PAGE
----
The Detroit Free Press is today reporting that:

Leavitt said Medicare would notify the private drug plans administering the new Medicare drug benefit that they need to extend that emergency coverage for 60 more days.

“In effect, this means that plans will provide up to 90 days of coverage for a beneficiary’s current drugs,” HHS reports.

However, the additional supply of rx’s is, in theory, supposed to last a person until he/she completes the appeals process if the rx that their dr. prescribes is not covered under one of the formularies/plans.


Mary Johnson, executive director for the Michigan Medicare Medicaid Assistance Program, said she has had difficulty verifying the status of drug appeals for patients.

Pharmacist Ibrahim Chami, owner of Detroit Pharmacy, said he expected that patients would experience problems with only 30 days to appeal.  With the difficulty re:  the status of the appeals, would an additional 60 days make that much of a difference?

Chami also stated,

“With my customers, I tried to explain it…But I know there are people out there that don’t have someone to explain it to them.”

In addition, the Center for Medicare Advocacy Inc. reports that many patients have had difficulty getting Medicare drug plans to fill the original 30-day prescriptions to begin with.

“Even when beneficiaries are able to secure a transitional supply of medications,” the center wrote in a weekly e-mail alert, “they are not being told that they must take further action to get their medications” (when the emergency supply runs out).

So, all a person can do is file an appeal, if he/she is aware of the appeals process to begin with, or, switch their rx’s and there may not be a (generic) equivilant that fulfills one’s medical need!

And, there is more:

Gov. George Pataki said Friday he was vetoing a bill that would have indefinitely given New Yorkers access to medications if they are denied coverage under the new Medicare prescription drug benefit…Pataki, a Republican, enacted a temporary measure Jan. 13 directing the state Health Department to allow access to the drugs for seniors eligible for Medicare and Medicaid. The legislation would have permanently extended the measure until problems with the Medicare benefit that launched Jan. 1 were completely resolved.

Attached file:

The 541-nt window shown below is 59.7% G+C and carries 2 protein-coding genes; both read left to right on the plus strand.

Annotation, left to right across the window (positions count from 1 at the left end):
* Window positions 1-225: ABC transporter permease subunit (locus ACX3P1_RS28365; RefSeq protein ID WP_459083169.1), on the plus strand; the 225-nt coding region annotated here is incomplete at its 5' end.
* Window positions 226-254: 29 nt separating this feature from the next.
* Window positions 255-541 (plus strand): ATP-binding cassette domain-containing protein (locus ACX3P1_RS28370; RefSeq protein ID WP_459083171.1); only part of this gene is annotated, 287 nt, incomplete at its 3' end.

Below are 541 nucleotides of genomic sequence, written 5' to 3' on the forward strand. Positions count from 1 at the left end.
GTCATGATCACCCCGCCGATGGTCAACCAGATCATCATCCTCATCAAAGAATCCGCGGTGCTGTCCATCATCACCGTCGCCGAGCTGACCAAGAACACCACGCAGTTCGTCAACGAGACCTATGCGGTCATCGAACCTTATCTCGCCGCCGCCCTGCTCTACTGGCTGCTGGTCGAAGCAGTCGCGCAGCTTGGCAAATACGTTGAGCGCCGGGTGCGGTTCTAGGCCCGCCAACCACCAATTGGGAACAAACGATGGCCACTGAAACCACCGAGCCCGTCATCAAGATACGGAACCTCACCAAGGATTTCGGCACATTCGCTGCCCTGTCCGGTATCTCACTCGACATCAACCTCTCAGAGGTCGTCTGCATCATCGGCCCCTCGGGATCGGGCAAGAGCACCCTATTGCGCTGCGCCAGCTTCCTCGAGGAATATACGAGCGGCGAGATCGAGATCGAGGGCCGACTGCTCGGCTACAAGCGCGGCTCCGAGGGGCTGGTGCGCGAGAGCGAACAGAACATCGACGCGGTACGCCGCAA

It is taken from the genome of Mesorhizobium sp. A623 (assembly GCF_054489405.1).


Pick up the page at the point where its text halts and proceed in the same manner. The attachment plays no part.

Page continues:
Still more:

Officials from California, Kentucky and other states say they are being asked to reimburse Medicare for more than they are saving…

California Attorney General Bill Lockyer said Wednesday that his state would join several others in a lawsuit to ask the Supreme Court to halt the payment requirement. Republican Gov. Arnold Schwarzenegger said he supports the expected suit.

Kentucky Attorney General Greg Stumbo said Thursday that the case will be filed by March 1.

His state will have to pay the federal government $20 million more a year than it previously spent on drugs for its Medicaid beneficiaries, he said.

Kathy Walt, a spokeswoman for Texas Gov. Rick Perry, said the state is considering a number of options, including a lawsuit.

Despite earlier claims re:  lower drug costs, Rep. Henry Waxman, D-Calif., said,

Medicare officials had lost credibility. “They tell us that prices are amazingly low when seniors can see with their own eyes that that isn’t the case.”

According to Sen. Herb Kohl, D-Wis.,

basing multiyear estimates for a complex program on one month’s data was “ludicrous.”


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